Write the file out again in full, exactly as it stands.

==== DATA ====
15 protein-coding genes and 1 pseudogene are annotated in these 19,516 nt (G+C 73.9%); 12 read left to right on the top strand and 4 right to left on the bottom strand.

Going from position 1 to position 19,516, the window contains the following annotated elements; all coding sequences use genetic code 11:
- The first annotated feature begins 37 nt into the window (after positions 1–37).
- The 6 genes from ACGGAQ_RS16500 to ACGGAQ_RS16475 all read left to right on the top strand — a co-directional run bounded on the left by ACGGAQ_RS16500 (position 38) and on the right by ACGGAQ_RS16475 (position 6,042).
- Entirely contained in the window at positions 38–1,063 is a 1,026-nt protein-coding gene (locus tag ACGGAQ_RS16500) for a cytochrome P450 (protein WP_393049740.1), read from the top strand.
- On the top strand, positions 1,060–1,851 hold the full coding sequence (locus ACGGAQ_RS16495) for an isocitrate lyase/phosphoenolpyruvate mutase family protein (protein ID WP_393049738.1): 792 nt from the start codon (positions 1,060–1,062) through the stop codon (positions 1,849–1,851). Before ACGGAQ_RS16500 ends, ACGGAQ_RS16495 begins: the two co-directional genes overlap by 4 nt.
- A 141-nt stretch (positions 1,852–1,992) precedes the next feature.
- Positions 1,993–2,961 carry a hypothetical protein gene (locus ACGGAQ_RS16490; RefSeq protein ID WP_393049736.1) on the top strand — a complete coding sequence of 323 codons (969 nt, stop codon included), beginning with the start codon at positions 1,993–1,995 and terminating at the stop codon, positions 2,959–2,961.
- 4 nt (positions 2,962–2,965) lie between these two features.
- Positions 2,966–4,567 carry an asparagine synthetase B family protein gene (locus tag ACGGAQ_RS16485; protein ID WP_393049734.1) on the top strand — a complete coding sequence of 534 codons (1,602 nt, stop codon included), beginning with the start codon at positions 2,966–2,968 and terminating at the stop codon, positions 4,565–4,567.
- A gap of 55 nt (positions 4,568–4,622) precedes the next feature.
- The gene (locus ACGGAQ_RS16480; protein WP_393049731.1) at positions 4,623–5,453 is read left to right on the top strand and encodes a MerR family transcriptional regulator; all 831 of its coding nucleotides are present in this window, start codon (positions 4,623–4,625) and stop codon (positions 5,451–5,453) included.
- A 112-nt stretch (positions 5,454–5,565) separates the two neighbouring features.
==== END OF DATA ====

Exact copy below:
15 protein-coding genes and 1 pseudogene are annotated in these 19,516 nt (G+C 73.9%); 12 read left to right on the top strand and 4 right to left on the bottom strand.

Going from position 1 to position 19,516, the window contains the following annotated elements; all coding sequences use genetic code 11:
- The first annotated feature begins 37 nt into the window (after positions 1–37).
- The 6 genes from ACGGAQ_RS16500 to ACGGAQ_RS16475 all read left to right on the top strand — a co-directional run bounded on the left by ACGGAQ_RS16500 (position 38) and on the right by ACGGAQ_RS16475 (position 6,042).
- Entirely contained in the window at positions 38–1,063 is a 1,026-nt protein-coding gene (locus tag ACGGAQ_RS16500) for a cytochrome P450 (protein WP_393049740.1), read from the top strand.
- On the top strand, positions 1,060–1,851 hold the full coding sequence (locus ACGGAQ_RS16495) for an isocitrate lyase/phosphoenolpyruvate mutase family protein (protein ID WP_393049738.1): 792 nt from the start codon (positions 1,060–1,062) through the stop codon (positions 1,849–1,851). Before ACGGAQ_RS16500 ends, ACGGAQ_RS16495 begins: the two co-directional genes overlap by 4 nt.
- A 141-nt stretch (positions 1,852–1,992) precedes the next feature.
- Positions 1,993–2,961 carry a hypothetical protein gene (locus ACGGAQ_RS16490; RefSeq protein ID WP_393049736.1) on the top strand — a complete coding sequence of 323 codons (969 nt, stop codon included), beginning with the start codon at positions 1,993–1,995 and terminating at the stop codon, positions 2,959–2,961.
- 4 nt (positions 2,962–2,965) lie between these two features.
- Positions 2,966–4,567 carry an asparagine synthetase B family protein gene (locus tag ACGGAQ_RS16485; protein ID WP_393049734.1) on the top strand — a complete coding sequence of 534 codons (1,602 nt, stop codon included), beginning with the start codon at positions 2,966–2,968 and terminating at the stop codon, positions 4,565–4,567.
- A gap of 55 nt (positions 4,568–4,622) precedes the next feature.
- The gene (locus ACGGAQ_RS16480; protein WP_393049731.1) at positions 4,623–5,453 is read left to right on the top strand and encodes a MerR family transcriptional regulator; all 831 of its coding nucleotides are present in this window, start codon (positions 4,623–4,625) and stop codon (positions 5,451–5,453) included.
- A 112-nt stretch (positions 5,454–5,565) separates the two neighbouring features.